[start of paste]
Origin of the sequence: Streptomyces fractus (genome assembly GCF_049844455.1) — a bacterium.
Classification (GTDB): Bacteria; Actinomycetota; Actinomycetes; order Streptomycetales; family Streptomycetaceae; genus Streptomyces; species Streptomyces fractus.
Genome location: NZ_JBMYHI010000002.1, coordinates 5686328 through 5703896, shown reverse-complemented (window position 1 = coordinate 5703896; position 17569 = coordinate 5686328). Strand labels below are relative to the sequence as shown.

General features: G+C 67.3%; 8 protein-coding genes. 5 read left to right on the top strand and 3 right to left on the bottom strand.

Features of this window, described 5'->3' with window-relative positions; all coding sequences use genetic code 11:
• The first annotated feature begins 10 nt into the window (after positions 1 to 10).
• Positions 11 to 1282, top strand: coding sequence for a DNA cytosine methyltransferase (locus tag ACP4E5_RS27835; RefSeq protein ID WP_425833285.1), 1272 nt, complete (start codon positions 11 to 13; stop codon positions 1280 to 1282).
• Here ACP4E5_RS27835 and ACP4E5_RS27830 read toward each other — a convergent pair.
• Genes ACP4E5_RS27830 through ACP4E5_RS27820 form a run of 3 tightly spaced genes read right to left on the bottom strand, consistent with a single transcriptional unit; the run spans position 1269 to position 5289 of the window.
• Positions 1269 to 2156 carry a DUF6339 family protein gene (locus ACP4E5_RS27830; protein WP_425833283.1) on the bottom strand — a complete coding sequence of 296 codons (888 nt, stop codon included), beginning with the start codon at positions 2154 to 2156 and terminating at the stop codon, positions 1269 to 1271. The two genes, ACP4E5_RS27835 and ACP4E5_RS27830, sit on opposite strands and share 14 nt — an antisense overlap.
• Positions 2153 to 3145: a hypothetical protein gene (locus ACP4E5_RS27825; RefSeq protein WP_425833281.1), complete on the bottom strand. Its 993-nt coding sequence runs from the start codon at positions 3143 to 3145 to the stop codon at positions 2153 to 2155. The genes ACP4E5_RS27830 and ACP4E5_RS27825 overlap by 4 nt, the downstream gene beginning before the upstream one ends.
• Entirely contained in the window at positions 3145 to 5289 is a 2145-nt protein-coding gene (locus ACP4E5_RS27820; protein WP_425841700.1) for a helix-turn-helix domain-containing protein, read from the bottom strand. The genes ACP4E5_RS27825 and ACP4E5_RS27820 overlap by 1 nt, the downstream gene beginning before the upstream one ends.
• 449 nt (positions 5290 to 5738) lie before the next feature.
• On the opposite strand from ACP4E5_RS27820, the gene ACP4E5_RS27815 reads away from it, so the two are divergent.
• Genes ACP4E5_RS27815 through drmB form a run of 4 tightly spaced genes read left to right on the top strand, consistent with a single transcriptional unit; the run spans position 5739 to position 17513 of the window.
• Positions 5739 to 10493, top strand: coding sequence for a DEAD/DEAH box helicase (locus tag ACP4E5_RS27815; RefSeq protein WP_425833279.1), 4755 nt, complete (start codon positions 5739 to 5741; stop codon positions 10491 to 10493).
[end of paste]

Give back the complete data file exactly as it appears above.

Origin of the sequence: Streptomyces fractus (genome assembly GCF_049844455.1) — a bacterium.
Classification (GTDB): Bacteria; Actinomycetota; Actinomycetes; order Streptomycetales; family Streptomycetaceae; genus Streptomyces; species Streptomyces fractus.
Genome location: NZ_JBMYHI010000002.1, coordinates 5686328 through 5703896, shown reverse-complemented (window position 1 = coordinate 5703896; position 17569 = coordinate 5686328). Strand labels below are relative to the sequence as shown.

General features: G+C 67.3%; 8 protein-coding genes. 5 read left to right on the top strand and 3 right to left on the bottom strand.

Features of this window, described 5'->3' with window-relative positions; all coding sequences use genetic code 11:
• The first annotated feature begins 10 nt into the window (after positions 1 to 10).
• Positions 11 to 1282, top strand: coding sequence for a DNA cytosine methyltransferase (locus tag ACP4E5_RS27835; RefSeq protein ID WP_425833285.1), 1272 nt, complete (start codon positions 11 to 13; stop codon positions 1280 to 1282).
• Here ACP4E5_RS27835 and ACP4E5_RS27830 read toward each other — a convergent pair.
• Genes ACP4E5_RS27830 through ACP4E5_RS27820 form a run of 3 tightly spaced genes read right to left on the bottom strand, consistent with a single transcriptional unit; the run spans position 1269 to position 5289 of the window.
• Positions 1269 to 2156 carry a DUF6339 family protein gene (locus ACP4E5_RS27830; protein WP_425833283.1) on the bottom strand — a complete coding sequence of 296 codons (888 nt, stop codon included), beginning with the start codon at positions 2154 to 2156 and terminating at the stop codon, positions 1269 to 1271. The two genes, ACP4E5_RS27835 and ACP4E5_RS27830, sit on opposite strands and share 14 nt — an antisense overlap.
• Positions 2153 to 3145: a hypothetical protein gene (locus ACP4E5_RS27825; RefSeq protein WP_425833281.1), complete on the bottom strand. Its 993-nt coding sequence runs from the start codon at positions 3143 to 3145 to the stop codon at positions 2153 to 2155. The genes ACP4E5_RS27830 and ACP4E5_RS27825 overlap by 4 nt, the downstream gene beginning before the upstream one ends.
• Entirely contained in the window at positions 3145 to 5289 is a 2145-nt protein-coding gene (locus ACP4E5_RS27820; protein WP_425841700.1) for a helix-turn-helix domain-containing protein, read from the bottom strand. The genes ACP4E5_RS27825 and ACP4E5_RS27820 overlap by 1 nt, the downstream gene beginning before the upstream one ends.
• 449 nt (positions 5290 to 5738) lie before the next feature.
• On the opposite strand from ACP4E5_RS27820, the gene ACP4E5_RS27815 reads away from it, so the two are divergent.
• Genes ACP4E5_RS27815 through drmB form a run of 4 tightly spaced genes read left to right on the top strand, consistent with a single transcriptional unit; the run spans position 5739 to position 17513 of the window.
• Positions 5739 to 10493, top strand: coding sequence for a DEAD/DEAH box helicase (locus tag ACP4E5_RS27815; RefSeq protein WP_425833279.1), 4755 nt, complete (start codon positions 5739 to 5741; stop codon positions 10491 to 10493).